It was a difficult time for me. I was struggling with depression so wasn’t really available for friends – new or old – or even for myself. But Girona proved the catalyst for the internal development I needed and when I returned a year later, I was walking over the stone bridge in the centre of town when I bumped into Nora.

cyclespeak
You were fated to meet again [smiles].

Nora
Yes, just like that.

cyclespeak
You both grew up in quite different cultures and I was wondering whether, at that time, your friends and family were surprised at your mutual attraction?

Jannik
I was recently talking about this to my family and it turns out they weren’t surprised at all. They knew I wouldn’t make a life for myself in Germany.

cyclespeak
In England we say a square peg in a round hole. And just because you grow up with certain cultural values doesn’t necessarily mean you have a sense of belonging. And it can take a geographical or emotional removal to find this.

Jannik
I feel more connected to Girona than where I grew up. Like I belong.

Nora
I hope [laughs].

cyclespeak
So what language do you speak at home?

Nora
Spanish.

Jannik
The first week was English but it just didn’t feel like the right connection.

cyclespeak
You appear to have moved towards Nora in terms of locality, culture, language?

Jannik
We did both move to Germany to see how it felt living there. But we knew pretty quickly that it wasn’t going to work.

Nora
It was really difficult living in Germany. So I’m happy that Jannik enjoys living in Girona—that he feels free to be his true self.

cyclespeak
And now you have Oniria but I’ve been struggling to find out what it means. I even tried Google Translate but with no luck. So can you tell me the story?

Jannik
I have a quick description before Nora explains it better than me.

[Nora laughs]

Jannik
It comes from the word oneiric which I interpret as the world behind closed eyes. That moment between a waking and dreaming state.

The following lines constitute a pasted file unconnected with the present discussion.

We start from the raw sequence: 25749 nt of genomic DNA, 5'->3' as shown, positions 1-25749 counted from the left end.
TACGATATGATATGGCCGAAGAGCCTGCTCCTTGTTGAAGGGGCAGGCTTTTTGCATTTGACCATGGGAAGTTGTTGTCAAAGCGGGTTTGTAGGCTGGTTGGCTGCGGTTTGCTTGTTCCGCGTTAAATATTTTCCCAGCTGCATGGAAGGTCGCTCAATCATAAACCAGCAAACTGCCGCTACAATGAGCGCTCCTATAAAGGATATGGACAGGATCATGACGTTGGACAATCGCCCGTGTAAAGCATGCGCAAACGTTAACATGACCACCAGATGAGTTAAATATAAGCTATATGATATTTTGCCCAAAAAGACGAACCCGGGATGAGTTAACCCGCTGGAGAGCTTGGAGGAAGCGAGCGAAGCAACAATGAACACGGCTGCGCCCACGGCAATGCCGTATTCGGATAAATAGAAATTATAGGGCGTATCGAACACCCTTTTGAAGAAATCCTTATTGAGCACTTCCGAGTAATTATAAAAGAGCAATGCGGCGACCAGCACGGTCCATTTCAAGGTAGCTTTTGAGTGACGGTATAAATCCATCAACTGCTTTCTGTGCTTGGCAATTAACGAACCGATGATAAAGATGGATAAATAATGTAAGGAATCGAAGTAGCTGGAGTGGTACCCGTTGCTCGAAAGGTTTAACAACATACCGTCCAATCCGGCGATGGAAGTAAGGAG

Nora
It represents what I like to paint—the surrealist landscapes that I portray. A world of dreams but also a place where anything is possible. It might not make sense – it doesn’t have to reflect real life – but it can offer a different way of living and being.

cyclespeak
Were these concepts and visions always going to be rooted in a coffee shop?

Nora
We have a lot of ideas – a lot of dreams – and we believe that Oniria is just the beginning. The first thing we built together.

cyclespeak
From the outside looking in, I find it difficult to imagine you ever standing still. That there’s a constant questioning and reimagining of the journey you’re both on.

Nora
Thinking about the future, we might have certain goals but then you meet someone, share ideas, and that can alter your pathway.

cyclespeak
I’m guessing you had to weather some challenges in launching your business?

Jannik
This wasn’t our first location—we started just around the corner in a friend’s shop so we didn’t have rent to pay and could breathe freely and see where this path would take us.

cyclespeak
But you had to contend with a worldwide pandemic?

Jannik
We quickly realised that it was more of an opportunity than a risk. We couldn’t leave the city because of the restrictions but it allowed us to really connect with the people in our immediate neighbourhood. But there are still challenges – the daily routine of running a business – which is why we don’t work on Sunday and Mondays. You need space for yourself.

Nora
We started very small and grew the business organically. And then our current location became empty and we managed to come to an arrangement. Our next step.

cyclespeak
Now that you’re established, can you talk about your customers and the connections you’ve made?

Jannik
We’re both very interested in the psychological aspects of our relationships with our customers. And we’re not so much serving coffee as openness—Oniria being 25 square metres of conversation. That’s naturally what happens here. And because I ask questions and have a talent for remembering names…

[Nora laughs and nods]

…90% of the people that visit frequently, I know something about them. It’s what drives me—that we can provide a space that is free from any kind of judgement. You can be who you are and feel at home. As if Oniria is an extension of our living room.

cyclespeak
And for you, Nora?

Nora
What I’ve discovered is that listening to what people have to say is a very powerful thing. Because people don’t always have that in their lives or maybe they find it difficult to open up emotionally. And Oniria is a space where these things become possibilities.